Yesterday evening, I had the pleasure of experiencing my first lobster roll (Connecticut-style, appropriately enough). The setting couldn’t have been more perfect – a cheerfully grungy shack overlooking the beach – and the roll itself was fantastic. They took a New England-style hot dog bun, grilled it on both sides in butter, filled it with plentiful hot lobster meat, drizzled it with more melted butter, and served it with a lemon wedge for spritzing. I’m sure that cold lobster salad rolls taste nice, but this setting allowed the fresh lobster meat to shine, nestled in crisp buttery goodness. At almost $10 at their cheapest, they’re not exactly an everyday food for starving grad students, but I’ll be treating myself to another as soon as I can justify the money and the 50-minute round-trip bike ride.
My meal started me thinking about a genre of food that, for lack of a better term, I’ll call “street sandwiches.” The premise is simple: take a time-tested form of delicious protein, add condiments for nutrition and optimal flavor, then wrap it in some form of bread for utensil-free consumption. The platonic street sandwich is cheap, local, and freshly-made. (If it could last for hours in a lunchbox, after all, why buy it in the street?)
A half-dozen examples come to mind: Israeli falafel, Chicago hot dogs, Mexican taco stands, Vietnamese bahn mi, French crepes, and the oft-mocked American fast-food hamburger. Honestly, it’s the cheap, satisfying street food that I find myself missing most about places. My gourmet dinner overlooking a Mediterranean sunset may have been delicious, but I really miss the crisp mouthfeel of falafel in fluffy pita, drizzled with tahini and nestled against pickled vegetables. Out of all the glorious variety of Houston food, it’s Cali’s perfect tofu bahn mi sandwiches that make me most nostalgic. I even reminisce about the Scottish fish and chip shops that sold deep-fried anything, hot greasy nourishment against the gray wind.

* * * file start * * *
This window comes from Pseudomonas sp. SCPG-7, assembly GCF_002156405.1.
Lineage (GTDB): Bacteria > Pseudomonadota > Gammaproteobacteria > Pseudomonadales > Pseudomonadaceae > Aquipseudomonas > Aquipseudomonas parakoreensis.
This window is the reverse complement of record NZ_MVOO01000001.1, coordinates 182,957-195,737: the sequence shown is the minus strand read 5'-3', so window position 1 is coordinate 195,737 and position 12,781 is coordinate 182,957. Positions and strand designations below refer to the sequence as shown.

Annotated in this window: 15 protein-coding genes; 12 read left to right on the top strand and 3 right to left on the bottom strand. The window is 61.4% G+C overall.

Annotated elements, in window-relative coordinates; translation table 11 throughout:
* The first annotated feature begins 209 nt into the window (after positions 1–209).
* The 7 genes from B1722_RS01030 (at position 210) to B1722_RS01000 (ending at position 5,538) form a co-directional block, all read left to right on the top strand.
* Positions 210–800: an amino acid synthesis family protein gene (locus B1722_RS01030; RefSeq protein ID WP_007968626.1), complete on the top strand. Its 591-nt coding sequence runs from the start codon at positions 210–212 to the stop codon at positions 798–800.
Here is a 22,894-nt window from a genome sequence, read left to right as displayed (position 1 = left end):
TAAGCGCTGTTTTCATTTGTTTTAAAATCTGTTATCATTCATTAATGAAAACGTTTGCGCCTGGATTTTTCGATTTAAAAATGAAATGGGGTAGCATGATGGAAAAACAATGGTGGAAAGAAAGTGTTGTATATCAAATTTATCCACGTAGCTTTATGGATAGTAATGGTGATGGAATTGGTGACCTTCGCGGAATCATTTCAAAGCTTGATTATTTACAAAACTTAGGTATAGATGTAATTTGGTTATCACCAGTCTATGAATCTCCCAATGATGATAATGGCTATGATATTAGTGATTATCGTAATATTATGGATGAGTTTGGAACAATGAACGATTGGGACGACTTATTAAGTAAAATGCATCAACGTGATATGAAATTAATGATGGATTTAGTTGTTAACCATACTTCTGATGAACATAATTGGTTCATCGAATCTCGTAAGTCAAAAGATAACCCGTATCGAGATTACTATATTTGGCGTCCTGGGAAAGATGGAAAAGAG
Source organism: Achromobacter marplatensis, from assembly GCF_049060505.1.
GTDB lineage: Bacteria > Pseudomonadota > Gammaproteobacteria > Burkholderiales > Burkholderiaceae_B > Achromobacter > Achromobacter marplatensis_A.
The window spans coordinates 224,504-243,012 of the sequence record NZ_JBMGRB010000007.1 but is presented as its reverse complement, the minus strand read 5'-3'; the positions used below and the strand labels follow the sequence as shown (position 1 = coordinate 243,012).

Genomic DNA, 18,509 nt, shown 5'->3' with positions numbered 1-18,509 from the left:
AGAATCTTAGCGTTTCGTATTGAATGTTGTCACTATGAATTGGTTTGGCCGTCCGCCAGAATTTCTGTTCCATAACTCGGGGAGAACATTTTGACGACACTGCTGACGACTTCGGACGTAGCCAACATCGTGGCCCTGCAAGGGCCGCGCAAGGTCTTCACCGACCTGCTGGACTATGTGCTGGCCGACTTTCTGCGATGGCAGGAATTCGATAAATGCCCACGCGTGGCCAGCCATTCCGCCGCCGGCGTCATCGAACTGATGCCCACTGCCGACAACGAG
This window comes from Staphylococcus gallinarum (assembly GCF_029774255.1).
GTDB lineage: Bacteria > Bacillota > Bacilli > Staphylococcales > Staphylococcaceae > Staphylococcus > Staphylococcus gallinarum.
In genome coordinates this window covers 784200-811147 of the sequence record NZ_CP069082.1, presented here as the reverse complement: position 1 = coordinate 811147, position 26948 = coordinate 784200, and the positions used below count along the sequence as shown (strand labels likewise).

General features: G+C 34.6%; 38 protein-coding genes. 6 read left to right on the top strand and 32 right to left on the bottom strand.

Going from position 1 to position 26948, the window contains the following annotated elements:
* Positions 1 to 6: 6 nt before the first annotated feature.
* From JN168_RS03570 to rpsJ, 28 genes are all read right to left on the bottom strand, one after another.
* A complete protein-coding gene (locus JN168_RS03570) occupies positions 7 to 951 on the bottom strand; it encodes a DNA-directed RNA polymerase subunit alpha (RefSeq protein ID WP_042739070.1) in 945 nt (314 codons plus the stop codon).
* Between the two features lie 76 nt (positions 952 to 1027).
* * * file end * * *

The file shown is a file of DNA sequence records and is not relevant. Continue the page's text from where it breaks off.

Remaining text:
A year ago, I spent a month in Cincinnati, and I fell in love with their food culture. From coneys and five-ways to double-deckers and goetta, it embraced an ethic of cooking that valued full frontal fat-and-sodium assault over delicate balance, and I adored it. I’m looking forward to getting to know my new home’s culinary vices.